The Alaskan Klee Kai is a relatively healthy breed with few known health issues. Their typical lifespan is approximately 12-15 years. Below are some known health defects which the breed is known to exhibit:
Autoimmune Thyroiditis (AIT) – a genetic disease that affects the thyroid gland and can usually lead to chronic hypothyroidism. This disease might not develop until a dog is well into adulthood (over 3 years).
Luxating Patella (LP) – a condition in which the patella (kneecap) dislocates or slips out of its socket, causing intermittent lameness. Patella luxation is an inherited condition, but it has been reported as a result of trauma.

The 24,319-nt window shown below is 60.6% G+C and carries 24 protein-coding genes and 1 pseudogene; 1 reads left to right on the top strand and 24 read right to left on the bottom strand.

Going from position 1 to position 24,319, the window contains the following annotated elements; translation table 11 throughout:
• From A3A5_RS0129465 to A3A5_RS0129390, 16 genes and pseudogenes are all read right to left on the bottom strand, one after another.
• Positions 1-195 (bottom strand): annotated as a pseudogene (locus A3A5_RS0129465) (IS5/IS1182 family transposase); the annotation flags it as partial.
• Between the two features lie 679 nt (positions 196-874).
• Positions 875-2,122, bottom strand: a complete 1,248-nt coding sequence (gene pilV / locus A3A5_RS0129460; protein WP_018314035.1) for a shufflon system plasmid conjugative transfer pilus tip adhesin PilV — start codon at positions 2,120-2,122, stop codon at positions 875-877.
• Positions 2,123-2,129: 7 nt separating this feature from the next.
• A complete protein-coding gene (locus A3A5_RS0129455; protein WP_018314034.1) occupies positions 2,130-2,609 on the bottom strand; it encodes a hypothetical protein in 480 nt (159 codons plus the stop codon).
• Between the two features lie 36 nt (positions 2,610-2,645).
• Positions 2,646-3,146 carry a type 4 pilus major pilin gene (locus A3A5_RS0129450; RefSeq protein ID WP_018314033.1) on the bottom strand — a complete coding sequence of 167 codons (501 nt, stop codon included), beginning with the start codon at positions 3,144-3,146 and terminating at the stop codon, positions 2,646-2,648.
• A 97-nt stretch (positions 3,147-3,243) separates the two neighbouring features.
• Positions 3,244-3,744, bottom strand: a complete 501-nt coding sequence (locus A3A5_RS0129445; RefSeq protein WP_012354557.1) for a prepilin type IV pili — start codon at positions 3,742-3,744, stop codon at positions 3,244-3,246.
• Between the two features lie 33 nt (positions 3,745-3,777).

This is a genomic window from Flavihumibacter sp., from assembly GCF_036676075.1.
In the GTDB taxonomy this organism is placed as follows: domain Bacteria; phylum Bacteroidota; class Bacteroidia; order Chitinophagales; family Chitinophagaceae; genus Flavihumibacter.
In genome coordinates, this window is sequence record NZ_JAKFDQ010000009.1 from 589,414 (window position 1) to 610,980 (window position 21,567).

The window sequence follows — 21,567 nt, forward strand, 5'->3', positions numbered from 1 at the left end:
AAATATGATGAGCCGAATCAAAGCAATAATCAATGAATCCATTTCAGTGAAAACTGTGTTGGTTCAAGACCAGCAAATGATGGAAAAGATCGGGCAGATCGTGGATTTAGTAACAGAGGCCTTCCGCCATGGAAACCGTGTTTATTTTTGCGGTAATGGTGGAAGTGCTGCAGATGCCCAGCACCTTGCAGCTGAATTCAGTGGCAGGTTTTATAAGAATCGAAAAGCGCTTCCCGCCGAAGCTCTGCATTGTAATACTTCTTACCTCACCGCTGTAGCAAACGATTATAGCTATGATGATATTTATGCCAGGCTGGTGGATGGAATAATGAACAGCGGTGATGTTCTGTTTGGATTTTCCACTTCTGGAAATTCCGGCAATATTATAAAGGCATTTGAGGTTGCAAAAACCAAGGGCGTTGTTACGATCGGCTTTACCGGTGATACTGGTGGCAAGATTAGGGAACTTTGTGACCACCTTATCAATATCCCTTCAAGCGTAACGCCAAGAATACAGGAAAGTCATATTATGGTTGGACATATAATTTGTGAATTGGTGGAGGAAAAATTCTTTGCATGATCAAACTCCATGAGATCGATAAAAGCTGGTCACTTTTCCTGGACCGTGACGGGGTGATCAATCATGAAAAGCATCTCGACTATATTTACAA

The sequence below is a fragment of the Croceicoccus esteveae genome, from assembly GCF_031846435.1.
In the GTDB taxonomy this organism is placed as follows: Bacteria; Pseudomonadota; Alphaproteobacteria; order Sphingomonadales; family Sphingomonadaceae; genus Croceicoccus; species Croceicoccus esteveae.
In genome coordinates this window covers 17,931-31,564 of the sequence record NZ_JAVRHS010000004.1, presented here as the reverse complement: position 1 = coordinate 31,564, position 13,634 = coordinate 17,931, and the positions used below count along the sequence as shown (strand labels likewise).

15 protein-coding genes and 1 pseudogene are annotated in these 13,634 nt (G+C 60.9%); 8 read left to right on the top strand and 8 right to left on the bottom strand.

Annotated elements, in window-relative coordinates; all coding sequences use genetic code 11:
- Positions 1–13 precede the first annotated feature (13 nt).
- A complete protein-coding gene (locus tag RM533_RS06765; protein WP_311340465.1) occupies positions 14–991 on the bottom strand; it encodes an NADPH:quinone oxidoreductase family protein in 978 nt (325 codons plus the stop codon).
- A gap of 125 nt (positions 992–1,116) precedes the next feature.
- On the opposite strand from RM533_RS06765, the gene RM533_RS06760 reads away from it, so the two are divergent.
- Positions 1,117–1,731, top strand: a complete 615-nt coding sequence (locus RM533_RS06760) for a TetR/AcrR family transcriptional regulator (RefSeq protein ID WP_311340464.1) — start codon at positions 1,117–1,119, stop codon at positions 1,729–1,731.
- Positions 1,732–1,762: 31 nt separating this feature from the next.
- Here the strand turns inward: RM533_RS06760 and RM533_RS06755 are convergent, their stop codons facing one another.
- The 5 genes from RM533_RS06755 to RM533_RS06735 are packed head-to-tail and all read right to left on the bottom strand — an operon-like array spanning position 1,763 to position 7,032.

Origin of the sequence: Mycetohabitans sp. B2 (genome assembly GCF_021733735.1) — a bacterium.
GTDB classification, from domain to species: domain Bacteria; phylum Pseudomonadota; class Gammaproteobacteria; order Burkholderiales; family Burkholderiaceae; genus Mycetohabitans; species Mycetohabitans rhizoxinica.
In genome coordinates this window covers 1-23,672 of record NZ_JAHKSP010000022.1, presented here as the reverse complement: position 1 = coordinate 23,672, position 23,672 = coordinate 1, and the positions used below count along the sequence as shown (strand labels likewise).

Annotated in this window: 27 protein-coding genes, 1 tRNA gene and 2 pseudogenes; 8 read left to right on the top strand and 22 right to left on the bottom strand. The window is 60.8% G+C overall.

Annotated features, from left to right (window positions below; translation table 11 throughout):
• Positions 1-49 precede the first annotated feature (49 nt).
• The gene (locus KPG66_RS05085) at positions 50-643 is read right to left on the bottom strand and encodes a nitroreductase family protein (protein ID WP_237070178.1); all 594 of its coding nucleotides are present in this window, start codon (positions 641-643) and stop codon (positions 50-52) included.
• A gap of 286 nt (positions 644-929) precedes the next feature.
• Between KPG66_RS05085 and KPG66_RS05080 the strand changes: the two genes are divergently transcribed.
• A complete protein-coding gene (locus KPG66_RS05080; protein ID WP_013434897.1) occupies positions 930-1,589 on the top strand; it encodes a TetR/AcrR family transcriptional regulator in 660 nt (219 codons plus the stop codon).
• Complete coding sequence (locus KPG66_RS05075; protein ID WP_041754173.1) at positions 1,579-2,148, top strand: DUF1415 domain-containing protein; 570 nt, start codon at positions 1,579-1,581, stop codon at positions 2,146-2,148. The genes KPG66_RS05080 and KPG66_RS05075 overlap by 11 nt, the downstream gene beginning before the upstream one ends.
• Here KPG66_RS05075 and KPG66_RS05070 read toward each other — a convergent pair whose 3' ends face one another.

Congenital Cardiac Disease – include various types of valve, vessel and tissue malformations of the heart. Severity can range from low grade heart murmur to death.
Factor VII Deficiency – a blood clotting disorder. FVII is a double recessive genetic trait. As such, with careful planning, a FVII carrier dog can be bred to a FVII normal mate. The offspring may either be FVII carrier or normal.
Umbilical (Belly Button) Hernia – a break in the abdominal muscle wall at the point where the umbilical cord enters the body. This condition can be fixed at the same time the puppy is under anesthesia during spay/neuter surgery.
Cryptorchidism – one or both testicles did not descend from abdomen into scrotal sacs as a male puppy matures. A cryptorchid dog should be neutered and not bred. In addition, some responsible breeders take an extra step to eliminate even “late bloomers” from their breeding program, as this condition is highly hereditary.